Job Availability, Tech Pro Pay Skewed in Some Metro Areas: Study

Where you live is often as important as what you earn or what you do. Of course, specific job opportunities also matter, but a new study shows it’s not always possible to go where the jobs are and still see the best pay.

The Dice Salary Survey highlights metro areas that pay best. The top metros may not surprise you; Silicon Valley is first by a comfortable margin, with other major metro areas such as Boston, New York and Washington D.C. falling in line. Further down the list we see established hubs such as Seattle, as well as up-and-comers such as Detroit.

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Meanwhile, a study from Abodo examines Bureau of Labor Statistics (BLS) data on job density and availability. Specifically, it probes five major job categories:

  • Computer & Mathematical Occupations
  • Community & Social Services
  • Business & Financial Operations
  • Construction & Extraction
  • Health Care (Practitioner & Technicians)

In the chart below, we’re focusing just on tech jobs in assigning a salary/job availability ranking to the top metro areas. We’ve inverted the Salary Survey’s ranking system to better reflect chart positioning, as well (for example, Silicon Valley is ‘number one’ in the Dice Salary Survey, but it’s a ‘ten’ on this chart).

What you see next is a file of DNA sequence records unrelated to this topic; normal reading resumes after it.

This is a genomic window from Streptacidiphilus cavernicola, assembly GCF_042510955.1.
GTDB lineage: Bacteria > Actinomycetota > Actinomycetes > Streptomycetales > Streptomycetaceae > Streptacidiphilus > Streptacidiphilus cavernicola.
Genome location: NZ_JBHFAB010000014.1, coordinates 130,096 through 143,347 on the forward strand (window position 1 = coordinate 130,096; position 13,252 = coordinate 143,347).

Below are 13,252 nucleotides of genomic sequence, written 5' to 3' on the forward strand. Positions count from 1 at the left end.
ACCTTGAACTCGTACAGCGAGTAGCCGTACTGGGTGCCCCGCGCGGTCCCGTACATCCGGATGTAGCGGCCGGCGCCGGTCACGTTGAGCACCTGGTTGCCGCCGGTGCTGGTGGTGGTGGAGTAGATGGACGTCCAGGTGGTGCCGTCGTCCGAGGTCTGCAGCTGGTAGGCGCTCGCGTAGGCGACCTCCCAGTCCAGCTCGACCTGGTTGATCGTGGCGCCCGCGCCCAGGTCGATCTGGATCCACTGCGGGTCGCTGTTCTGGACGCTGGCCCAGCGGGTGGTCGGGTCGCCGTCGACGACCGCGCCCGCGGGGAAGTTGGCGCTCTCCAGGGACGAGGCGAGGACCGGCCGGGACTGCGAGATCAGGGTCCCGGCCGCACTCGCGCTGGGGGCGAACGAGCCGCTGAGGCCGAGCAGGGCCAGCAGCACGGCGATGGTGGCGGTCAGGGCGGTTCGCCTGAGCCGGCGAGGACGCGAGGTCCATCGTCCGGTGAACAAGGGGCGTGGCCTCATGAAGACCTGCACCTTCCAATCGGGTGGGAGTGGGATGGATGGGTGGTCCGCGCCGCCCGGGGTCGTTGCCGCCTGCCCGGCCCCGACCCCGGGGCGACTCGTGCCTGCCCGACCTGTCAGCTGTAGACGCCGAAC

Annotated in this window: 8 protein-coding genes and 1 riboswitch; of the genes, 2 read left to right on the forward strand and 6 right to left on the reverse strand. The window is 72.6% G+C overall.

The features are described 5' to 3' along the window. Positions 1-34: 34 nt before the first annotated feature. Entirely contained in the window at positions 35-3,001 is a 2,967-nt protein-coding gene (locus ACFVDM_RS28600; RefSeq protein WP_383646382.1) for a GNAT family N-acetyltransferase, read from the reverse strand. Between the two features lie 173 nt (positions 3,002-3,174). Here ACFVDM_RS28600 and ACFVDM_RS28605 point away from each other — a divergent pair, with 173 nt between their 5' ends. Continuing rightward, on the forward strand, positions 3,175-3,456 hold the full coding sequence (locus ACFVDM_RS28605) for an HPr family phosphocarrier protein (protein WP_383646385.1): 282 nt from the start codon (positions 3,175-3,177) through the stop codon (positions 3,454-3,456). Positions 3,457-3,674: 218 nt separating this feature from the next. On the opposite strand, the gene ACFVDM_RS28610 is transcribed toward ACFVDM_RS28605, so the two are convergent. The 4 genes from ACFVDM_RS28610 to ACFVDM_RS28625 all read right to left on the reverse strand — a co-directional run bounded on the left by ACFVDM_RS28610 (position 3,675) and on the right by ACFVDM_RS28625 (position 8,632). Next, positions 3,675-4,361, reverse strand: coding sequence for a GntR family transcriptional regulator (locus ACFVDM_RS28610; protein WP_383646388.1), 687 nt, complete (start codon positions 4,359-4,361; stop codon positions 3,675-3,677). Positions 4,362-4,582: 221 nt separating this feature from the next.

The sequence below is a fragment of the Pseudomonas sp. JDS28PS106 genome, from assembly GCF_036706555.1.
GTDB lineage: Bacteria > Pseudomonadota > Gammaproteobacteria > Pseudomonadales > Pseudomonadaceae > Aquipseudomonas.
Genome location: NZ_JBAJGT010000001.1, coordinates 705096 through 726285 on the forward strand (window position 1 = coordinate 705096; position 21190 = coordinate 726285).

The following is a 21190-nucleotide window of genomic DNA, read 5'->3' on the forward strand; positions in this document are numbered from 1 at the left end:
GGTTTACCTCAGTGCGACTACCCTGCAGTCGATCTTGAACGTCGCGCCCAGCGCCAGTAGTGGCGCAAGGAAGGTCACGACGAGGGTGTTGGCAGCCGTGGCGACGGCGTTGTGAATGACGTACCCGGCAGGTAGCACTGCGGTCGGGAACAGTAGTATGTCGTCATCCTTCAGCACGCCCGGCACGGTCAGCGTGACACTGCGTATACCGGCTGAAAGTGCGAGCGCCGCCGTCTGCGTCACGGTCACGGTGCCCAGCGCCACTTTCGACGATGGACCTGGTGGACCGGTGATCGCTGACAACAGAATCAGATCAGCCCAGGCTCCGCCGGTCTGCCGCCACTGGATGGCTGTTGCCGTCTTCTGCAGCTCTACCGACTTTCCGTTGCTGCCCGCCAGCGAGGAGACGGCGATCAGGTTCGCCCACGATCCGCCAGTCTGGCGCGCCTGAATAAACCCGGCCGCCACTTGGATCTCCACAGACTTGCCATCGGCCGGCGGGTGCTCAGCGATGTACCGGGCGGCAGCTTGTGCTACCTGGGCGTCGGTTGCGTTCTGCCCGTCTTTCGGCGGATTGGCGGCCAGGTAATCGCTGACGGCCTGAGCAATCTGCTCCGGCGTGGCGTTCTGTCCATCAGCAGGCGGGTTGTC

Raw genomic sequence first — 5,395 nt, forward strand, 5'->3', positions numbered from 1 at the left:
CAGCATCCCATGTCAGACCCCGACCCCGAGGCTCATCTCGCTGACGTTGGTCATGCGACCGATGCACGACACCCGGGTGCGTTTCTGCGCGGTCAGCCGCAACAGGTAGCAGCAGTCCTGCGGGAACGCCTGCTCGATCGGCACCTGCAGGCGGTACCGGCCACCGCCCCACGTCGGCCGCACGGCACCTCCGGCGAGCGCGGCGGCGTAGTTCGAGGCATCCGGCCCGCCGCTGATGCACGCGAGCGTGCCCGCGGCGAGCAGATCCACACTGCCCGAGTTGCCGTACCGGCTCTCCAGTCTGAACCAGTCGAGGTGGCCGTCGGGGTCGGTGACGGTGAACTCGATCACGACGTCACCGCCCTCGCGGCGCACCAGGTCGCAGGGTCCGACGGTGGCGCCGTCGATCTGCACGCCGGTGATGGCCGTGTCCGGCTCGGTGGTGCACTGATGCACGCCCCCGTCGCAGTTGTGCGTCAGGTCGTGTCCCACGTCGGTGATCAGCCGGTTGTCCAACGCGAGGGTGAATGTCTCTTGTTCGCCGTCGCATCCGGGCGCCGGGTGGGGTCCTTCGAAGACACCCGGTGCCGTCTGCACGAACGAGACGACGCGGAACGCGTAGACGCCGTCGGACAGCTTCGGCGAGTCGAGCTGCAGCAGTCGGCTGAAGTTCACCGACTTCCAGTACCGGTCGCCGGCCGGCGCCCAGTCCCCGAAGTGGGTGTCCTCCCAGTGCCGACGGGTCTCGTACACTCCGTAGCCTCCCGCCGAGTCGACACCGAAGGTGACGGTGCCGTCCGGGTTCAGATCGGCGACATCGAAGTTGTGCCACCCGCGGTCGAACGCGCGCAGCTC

The top two metro areas on the Dice Salary Survey, Silicon Valley and Boston, have a good supply-and-demand ratio when it comes to pay and job availability. Philadelphia is very strong in this regard, as well.

New York and Los Angeles are fairly skewed. When we look at the chart above, we see that, while pay in those major metro areas is good, job availability isn’t. They are the two worst offenders in terms of that imbalance, with San Diego not far behind.

Other metro areas seem to be having trouble attracting talent. Dallas, Minneapolis, Seattle and Washington D.C. all have plenty of jobs available, yet they also rank lower on salary scale. Perhaps tech pros would rather get paid more than have an abundance of job opportunities at any given moment.

Data supports that theory: Of the 42 percent of Salary Survey respondents who say they anticipate changing jobs, some 63 percent of them indicate it will likely be for better pay. Until areas such as Dallas are competitive with Boston and Silicon Valley on the salary front, it’ll be that much harder for those “rising tech hubs” to attract talent.